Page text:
In the years since then, GEMA has signed a licensing deal with Vevo for the latter’s standalone music-video service in Germany – not its YouTube channel – while in mid-2015 the higher regional court in Hamburg confirmed a previous ruling that YouTube could be held liable for copyright infringement if it failed to “comply with certain controls on uploaded videos”.
However, in January this year YouTube prevailed in a ruling from the Munich Regional Appeal Court, which decided that individual uploaders rather than YouTube are responsible for infringing content on the service – a backing of YouTube’s controversial ‘safe harbour’ status.
“It is an automatism. In the moment a user uploads a video, it is made accessible to the public – without any assistance from YouTube. The platform only provides the tools,” ruled the judge, although GEMA promised to appeal the decision, claiming that “YouTube is not only a technical service provider, it actually conducts itself like a music service”.
At the time, YouTube’s spokesperson said that the company has “always been open to working with GEMA… unfortunately German artists and authors are missing out, but our door is always open and we hope to find a solution together with GEMA, instead of through the courts”.
Today, that solution appears to have been reached, although in its announcement, GEMA stressed that “there are still different legal positions held by YouTube and GEMA in the issue of whether YouTube or the uploaders are responsible for the licensing of the used musical works”.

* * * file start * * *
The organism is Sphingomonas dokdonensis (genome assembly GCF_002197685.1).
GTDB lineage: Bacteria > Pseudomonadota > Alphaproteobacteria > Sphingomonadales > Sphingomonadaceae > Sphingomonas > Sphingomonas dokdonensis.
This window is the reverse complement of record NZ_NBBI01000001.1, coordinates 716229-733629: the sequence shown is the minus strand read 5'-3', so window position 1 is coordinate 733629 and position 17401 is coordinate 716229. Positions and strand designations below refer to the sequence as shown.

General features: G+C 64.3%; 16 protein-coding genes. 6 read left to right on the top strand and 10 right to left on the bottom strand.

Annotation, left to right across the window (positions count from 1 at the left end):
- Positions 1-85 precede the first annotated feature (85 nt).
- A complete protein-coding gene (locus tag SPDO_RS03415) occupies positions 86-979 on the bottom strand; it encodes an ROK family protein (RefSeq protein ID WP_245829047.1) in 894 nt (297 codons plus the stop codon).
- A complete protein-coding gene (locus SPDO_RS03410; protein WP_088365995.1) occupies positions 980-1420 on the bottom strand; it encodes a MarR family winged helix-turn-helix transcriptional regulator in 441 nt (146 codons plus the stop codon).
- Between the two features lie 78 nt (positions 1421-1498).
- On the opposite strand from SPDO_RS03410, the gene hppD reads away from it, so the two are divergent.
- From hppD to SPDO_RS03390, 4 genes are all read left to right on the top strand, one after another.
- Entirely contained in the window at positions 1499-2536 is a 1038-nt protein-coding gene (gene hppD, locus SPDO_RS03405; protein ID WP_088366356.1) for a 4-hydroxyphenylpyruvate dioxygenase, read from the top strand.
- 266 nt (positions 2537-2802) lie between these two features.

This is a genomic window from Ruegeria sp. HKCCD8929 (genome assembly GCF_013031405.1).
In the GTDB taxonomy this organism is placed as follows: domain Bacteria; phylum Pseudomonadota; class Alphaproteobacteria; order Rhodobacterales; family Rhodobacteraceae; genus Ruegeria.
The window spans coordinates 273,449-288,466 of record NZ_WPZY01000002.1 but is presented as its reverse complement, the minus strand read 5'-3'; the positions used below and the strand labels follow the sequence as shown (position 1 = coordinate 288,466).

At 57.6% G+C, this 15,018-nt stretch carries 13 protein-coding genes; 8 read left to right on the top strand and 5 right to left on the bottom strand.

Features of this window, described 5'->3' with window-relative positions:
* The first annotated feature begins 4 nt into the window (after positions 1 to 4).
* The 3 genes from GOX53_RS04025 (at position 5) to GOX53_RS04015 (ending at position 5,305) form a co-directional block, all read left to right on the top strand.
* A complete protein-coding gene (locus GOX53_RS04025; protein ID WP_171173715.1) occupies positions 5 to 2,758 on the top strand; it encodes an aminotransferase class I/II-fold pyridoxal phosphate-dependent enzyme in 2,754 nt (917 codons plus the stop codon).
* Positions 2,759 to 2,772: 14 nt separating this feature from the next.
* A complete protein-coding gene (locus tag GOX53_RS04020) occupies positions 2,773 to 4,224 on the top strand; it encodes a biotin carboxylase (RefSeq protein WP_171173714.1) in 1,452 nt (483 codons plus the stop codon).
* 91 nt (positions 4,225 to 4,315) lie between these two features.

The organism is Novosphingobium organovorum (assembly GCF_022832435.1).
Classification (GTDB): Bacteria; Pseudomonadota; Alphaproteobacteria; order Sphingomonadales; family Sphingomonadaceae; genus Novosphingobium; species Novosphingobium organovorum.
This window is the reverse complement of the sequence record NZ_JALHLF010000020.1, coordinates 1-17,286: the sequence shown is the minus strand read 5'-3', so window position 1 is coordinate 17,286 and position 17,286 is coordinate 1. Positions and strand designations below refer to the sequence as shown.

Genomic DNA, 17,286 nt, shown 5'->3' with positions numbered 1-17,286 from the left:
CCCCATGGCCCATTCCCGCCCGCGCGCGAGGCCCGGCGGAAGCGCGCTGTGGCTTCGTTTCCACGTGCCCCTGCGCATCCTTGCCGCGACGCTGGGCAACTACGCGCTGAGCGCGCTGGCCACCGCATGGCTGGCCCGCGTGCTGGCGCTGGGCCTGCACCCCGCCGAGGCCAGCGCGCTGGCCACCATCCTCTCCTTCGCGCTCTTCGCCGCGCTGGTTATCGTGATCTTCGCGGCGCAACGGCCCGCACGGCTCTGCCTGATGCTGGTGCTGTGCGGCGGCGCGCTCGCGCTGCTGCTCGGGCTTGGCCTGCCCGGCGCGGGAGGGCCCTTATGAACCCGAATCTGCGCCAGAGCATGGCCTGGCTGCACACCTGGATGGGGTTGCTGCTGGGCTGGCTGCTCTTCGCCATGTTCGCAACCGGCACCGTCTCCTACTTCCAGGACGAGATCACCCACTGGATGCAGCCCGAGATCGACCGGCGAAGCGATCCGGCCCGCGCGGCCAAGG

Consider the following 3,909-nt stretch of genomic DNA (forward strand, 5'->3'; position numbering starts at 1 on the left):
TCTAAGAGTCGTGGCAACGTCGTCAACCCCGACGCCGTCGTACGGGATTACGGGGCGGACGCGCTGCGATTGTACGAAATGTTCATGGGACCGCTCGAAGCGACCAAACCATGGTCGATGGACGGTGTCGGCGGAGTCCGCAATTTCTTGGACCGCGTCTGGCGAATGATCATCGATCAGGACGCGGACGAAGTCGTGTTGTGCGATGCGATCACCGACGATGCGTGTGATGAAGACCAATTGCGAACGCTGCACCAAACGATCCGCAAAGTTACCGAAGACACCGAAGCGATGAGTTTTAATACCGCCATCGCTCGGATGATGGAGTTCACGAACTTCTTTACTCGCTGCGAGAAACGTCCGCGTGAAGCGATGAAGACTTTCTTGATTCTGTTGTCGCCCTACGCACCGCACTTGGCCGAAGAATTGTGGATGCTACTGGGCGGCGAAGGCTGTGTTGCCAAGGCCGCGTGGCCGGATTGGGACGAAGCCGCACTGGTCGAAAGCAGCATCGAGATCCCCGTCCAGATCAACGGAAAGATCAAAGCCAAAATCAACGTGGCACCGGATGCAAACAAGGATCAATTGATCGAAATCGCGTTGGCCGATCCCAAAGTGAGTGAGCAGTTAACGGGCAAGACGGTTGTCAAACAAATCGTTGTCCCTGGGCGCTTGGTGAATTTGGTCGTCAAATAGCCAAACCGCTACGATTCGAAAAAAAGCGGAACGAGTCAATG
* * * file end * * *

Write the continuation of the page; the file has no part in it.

“Despite the conclusion of this agreement, the challenge remains for the politicians to create a clear legal framework,” said Heker.
We are seeking confirmation or denial of this claim. In the meantime, the deal will be welcomed by music labels in Germany. In February 2012, Sony Music’s Edgar Berger went public with his dissatisfaction at the dispute, criticising GEMA rather than YouTube when asked why Sony’s music videos were not available in Germany.
“I suspect that some members of GEMA’s supervisory board have not yet arrived in the digital era,” Berger told Billboard at the time. “We want to see streaming services like Vevo and Spotify in the German market. [These platforms] must not be blocked by GEMA any longer. Artists and music companies are losing sales in the millions.”
He was backed up by Universal Music’s Frank Briegmann at the time. “Germany is a developing country in the digital music market. GEMA apparently has not yet understood the new developments in the international music market,” he said.
GEMA would argue that healthy growth in the German market, despite its relative latecomer status in the streaming world, has supported its strategy. We’ll have to wait for more details of the YouTube deal to emerge before gauging how advantageous it is for each side.
Interestingly, several sources have told Music Ally in the past that German law would require GEMA to make the terms of any such licensing agreement public, rather than keeping them as secret as the deals struck with YouTube by other collecting societies like PRS for Music in the UK.